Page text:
Why exactly is mainstream media going ga-ga over Shashi Tharoor’s tweets? Some say, its plain jealousy – he has 600,000+ followers, something that media can only dream about! But the simple fact is that, in case of media, people pay (most of the times) to gain access to what they publish/ air. On twitter, its free-for-all and as Anil Dash explained in his ‘Nobody has a million twitter followers‘ post, not all of that 600,000 may be tuned in, all the time, and not all of them read all of Tharoor’s tweets.

The thought I’m putting forward here is not about mainstream media’s reaction – its about what exactly is Tharoor up to, on twitter.

No, there’s nothing wrong with a politician or an elected representative sharing his life on twitter. But, is Tharoor promoting himself on twitter? Nothing wrong with it, but let’s consider that from other perspectives.

If he was an employee, he’d perhaps want to promote his role or position/ organization via twitter and gain something – respect from peers…and may leads too!

If he was an entrepreneur…same thing again – share knowledge, build relationships, gain respect from peers – leads et al.

But, Shashi Tharoor’s description on his verified twitter profile says, ‘author, humanitarian, peacekeeper, columnist, former UN Under-Secretary General, now Minister of State for External Affairs, Govt of India’.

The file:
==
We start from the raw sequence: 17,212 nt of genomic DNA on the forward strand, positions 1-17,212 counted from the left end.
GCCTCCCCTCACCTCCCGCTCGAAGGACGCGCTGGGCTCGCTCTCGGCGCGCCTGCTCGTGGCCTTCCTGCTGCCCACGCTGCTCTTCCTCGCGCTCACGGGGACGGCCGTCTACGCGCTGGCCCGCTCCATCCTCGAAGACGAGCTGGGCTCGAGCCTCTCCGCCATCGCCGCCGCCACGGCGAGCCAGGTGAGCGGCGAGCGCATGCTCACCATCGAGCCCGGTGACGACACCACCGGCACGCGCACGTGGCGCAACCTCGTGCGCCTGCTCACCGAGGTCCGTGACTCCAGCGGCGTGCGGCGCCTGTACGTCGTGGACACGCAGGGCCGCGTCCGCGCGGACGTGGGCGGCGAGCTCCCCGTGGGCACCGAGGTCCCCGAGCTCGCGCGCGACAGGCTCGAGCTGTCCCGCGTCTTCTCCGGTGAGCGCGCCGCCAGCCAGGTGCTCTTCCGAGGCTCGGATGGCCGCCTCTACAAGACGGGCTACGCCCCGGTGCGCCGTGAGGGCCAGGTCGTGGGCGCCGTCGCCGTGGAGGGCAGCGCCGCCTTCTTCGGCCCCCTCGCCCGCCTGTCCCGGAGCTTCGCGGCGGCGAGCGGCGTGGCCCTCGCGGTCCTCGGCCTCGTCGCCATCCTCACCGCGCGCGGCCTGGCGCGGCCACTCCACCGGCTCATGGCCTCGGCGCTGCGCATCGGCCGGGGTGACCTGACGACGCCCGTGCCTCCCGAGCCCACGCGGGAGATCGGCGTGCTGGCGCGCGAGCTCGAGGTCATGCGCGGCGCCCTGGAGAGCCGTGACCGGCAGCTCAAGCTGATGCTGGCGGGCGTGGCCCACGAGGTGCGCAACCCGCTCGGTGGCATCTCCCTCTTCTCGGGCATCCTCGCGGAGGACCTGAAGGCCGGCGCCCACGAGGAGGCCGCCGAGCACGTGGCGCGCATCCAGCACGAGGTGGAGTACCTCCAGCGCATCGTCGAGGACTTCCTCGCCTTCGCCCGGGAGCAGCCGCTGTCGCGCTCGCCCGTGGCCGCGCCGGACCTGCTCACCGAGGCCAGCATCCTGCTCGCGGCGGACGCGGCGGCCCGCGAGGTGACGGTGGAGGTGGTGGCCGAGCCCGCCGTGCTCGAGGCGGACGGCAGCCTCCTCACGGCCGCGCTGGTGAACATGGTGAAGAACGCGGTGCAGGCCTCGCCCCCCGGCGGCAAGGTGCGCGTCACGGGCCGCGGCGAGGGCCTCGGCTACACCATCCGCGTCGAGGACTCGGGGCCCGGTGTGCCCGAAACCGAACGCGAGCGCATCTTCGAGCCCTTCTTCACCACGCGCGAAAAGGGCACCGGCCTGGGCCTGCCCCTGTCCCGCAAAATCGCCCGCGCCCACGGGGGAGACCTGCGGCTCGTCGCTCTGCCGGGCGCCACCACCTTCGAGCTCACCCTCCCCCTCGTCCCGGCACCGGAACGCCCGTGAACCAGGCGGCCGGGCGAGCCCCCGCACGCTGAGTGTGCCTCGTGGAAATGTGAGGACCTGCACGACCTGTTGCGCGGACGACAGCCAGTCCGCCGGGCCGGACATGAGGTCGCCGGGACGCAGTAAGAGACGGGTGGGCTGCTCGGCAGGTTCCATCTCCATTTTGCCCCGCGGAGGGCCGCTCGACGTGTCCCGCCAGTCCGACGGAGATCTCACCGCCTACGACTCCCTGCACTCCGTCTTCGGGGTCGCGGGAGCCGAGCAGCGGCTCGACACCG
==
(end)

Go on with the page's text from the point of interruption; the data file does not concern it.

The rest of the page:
Author – can promote his books, gain peer respect, build network for next book.
Humanitarian/ Peacekeeper – I’ve no idea what these titles can do on twitter.
Columnist – Interact with readers, explore ideas for future column.
Former UN Under-Secretary General – I pass.

Minister of State for External Affairs? He’s responsible for a set of roles under the ministry. He’s not particularly looking for feedback and ideas to implement via twitter. A simple glance at his tweets show that his most frequent form of tweet is the exotic variety – from interesting countries, doing interesting things. The rest of the kind of tweets are incidental.

He cannot get a news channel to follow him as he travels to these exotic locations…and report about who he meets and about his reactions. So, he tweets. Do they have anything to do with his role as a minster? I’m not entirely sure. But, the last time someone used twitter to promote himself while being employed by an organization – he was criticized on the web…not by everybody, but quite widely read and discussed. I’m referring to Ford’s Scott Monty.

As Edelman’s own David Armano explains in a February 2009 Adage piece, “If you are going to have your company play on the social web, then you have to be ready to play a full contact sport which includes unpredictable scenarios”. So very true. He further adds,